MedStar Montgomery Medical Center Tabletop: Initial Response and Unified Command to An Active Assailant

In recent years, medical facilities have experienced an uptick of threats and violent events.[1] Within this increased threat landscape, it is imperative that medical facilities and emergency response agencies jointly prepare for active assailant incidents. The Maryland-National Capital Region Emergency Response System (MDERS) facilitated a Tabletop (TTX)-In-A Box with partners from MedStar Montgomery Medical Center (MMMC), Montgomery County Fire and Rescue Services (MCFRS), Montgomery County Office of Homeland Security and Emergency Management (OEMHS), and Montgomery County Police Department (MCPD). The exercise was designed to examine the initial actions of each participating entity and their ability to establish a Unified Command (UC) during an active assailant incident. This exercise will help bolster the response capabilities for each discipline to respond to an active assailant incident in a medical setting.

To test each discipline’s response capabilities, participating agencies determined that a discussion based TTX would be the best approach. MDERS’s TTX-In-A-Box program is a systematic, scalable, and economical approach for developing and enhancing critical capabilities that foster interdisciplinary and interjurisdictional collaboration and coordination. The tool consists of a portable kit containing all materials required to run the hybrid exercise. For these exercises, work groups are formed and comprised of subject matter experts (SMEs) from relevant disciplines. In this exercise, the work group consisted of SMEs from MMMC, MCFRS, OEMHS, and MCPD. The work group provided invaluable input to craft a scenario to test the participants’ ability to adequately respond to an active assailant incident occurring in a hospital setting.

Eleven participants served as players during the exercise and were joined by over 45 observers. The exercise was guided by injects from a master scenario exercise list (MSEL) to simulate a realistic, continuous flow of information. Participants had to sift through pertinent and irrelevant information to determine the appropriate response in a dynamic situation. In the early stages of the exercise, each entity was responding within the framework of their discipline-specific policies and plans. As the scenario progressed, the entities formed a UC to make collaborative decisions and delegate tasks to the appropriate agency.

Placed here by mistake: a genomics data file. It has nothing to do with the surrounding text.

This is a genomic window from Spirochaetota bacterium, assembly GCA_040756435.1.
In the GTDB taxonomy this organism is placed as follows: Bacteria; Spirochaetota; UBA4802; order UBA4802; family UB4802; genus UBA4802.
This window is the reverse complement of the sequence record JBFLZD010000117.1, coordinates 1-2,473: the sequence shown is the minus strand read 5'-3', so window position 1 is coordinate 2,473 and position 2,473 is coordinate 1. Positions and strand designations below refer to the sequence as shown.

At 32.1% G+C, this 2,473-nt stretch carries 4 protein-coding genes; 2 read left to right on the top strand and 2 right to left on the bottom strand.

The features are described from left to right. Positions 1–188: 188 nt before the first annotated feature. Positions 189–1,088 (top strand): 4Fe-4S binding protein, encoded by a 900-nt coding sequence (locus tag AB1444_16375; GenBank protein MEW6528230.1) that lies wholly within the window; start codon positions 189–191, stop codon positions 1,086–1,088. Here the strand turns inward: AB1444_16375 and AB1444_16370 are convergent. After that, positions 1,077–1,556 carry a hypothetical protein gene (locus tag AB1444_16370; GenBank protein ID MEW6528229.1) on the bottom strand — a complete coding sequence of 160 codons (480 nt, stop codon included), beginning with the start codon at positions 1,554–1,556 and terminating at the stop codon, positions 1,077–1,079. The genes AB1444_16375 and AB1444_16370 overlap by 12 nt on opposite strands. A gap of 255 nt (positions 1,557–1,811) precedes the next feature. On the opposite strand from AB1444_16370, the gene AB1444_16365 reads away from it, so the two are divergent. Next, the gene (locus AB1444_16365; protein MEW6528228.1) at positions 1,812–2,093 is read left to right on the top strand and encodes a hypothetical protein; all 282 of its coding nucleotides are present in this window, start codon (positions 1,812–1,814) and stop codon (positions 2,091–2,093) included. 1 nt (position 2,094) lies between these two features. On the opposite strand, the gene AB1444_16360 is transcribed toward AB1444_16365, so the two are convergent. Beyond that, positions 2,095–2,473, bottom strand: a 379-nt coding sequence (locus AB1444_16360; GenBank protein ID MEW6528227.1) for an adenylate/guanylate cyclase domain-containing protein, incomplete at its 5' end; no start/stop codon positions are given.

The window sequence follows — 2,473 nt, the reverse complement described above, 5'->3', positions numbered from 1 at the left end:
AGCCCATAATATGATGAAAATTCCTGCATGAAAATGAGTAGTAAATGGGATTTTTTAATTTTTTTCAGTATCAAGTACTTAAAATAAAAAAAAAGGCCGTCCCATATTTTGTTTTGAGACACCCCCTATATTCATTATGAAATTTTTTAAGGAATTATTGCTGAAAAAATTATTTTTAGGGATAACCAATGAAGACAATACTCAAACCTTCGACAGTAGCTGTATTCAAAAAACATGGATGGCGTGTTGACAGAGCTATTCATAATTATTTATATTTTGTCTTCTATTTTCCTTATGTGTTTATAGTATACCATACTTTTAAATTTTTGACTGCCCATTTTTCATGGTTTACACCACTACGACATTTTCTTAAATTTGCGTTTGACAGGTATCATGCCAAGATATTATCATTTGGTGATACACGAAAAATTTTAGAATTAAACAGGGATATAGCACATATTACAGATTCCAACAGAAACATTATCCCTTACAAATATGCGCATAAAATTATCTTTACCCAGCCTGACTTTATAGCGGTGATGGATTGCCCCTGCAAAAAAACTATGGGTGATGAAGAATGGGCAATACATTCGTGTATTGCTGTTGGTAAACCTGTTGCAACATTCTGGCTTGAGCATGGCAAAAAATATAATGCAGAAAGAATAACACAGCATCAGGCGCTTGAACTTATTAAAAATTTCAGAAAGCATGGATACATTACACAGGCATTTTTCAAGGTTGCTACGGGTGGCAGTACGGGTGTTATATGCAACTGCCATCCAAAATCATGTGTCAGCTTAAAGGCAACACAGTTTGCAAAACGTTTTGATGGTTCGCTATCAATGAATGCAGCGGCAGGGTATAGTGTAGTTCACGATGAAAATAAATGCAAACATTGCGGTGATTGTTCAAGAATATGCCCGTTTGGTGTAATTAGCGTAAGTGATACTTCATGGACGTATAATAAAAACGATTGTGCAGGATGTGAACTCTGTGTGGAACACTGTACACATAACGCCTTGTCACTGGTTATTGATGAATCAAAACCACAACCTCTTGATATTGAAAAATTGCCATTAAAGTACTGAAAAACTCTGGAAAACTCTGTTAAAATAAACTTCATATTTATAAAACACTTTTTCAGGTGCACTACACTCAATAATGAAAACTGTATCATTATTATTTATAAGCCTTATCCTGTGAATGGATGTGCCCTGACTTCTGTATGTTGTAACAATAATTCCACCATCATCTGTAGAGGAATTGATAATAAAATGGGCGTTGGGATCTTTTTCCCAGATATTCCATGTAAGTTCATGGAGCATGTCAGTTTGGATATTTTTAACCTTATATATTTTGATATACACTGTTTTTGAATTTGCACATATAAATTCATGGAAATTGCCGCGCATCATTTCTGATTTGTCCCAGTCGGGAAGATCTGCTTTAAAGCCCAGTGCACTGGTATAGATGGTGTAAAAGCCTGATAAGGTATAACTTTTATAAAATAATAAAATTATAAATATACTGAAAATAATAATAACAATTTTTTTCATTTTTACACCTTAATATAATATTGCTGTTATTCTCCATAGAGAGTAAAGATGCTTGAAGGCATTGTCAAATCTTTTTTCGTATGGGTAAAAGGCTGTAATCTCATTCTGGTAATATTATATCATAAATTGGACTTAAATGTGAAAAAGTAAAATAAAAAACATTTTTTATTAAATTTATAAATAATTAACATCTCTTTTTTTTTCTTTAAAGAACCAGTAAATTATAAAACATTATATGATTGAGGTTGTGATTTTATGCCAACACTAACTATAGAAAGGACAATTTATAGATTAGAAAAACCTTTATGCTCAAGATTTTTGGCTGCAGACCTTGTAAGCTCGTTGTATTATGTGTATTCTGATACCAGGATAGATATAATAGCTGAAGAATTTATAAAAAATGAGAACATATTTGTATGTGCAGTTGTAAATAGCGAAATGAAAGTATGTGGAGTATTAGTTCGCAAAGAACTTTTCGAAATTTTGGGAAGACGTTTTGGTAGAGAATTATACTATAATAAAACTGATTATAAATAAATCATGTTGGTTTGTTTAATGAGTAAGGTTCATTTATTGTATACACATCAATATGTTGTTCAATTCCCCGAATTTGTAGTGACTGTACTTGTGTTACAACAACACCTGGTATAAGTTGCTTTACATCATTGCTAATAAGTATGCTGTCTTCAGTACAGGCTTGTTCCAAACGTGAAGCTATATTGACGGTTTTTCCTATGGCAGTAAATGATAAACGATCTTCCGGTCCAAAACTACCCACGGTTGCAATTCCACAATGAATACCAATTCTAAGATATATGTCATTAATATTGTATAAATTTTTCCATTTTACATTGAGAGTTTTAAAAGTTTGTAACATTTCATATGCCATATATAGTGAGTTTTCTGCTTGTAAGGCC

Overall, this exercise produced useful conversations about communication channels between participating agencies, triage care to victims, establishing a unified command, positioning of fire and police staging areas, dissemination of information to the public, reunification processes, reestablishment of healthcare within the facility, and patient movement to other healthcare facilities. These conversations will continue between partners to resolve identified gaps to enhance response operations.

MDERS remains committed to providing ongoing exercise support to our stakeholders in Montgomery and Prince George’s Counties. These exercises are tailored to bolster response capabilities and fortify the resilience of our communities. Through these ongoing efforts, our goal is to ensure readiness and efficiency in handling emergencies while safeguarding the well-being of our residents.

[1] Glatter, R., & Papadakos, P. (n.d.). The Epidemic of Violence in American Hospitals [Review of The Epidemic of Violence in American Hospitals].; Time. Retrieved February 13, 2024, from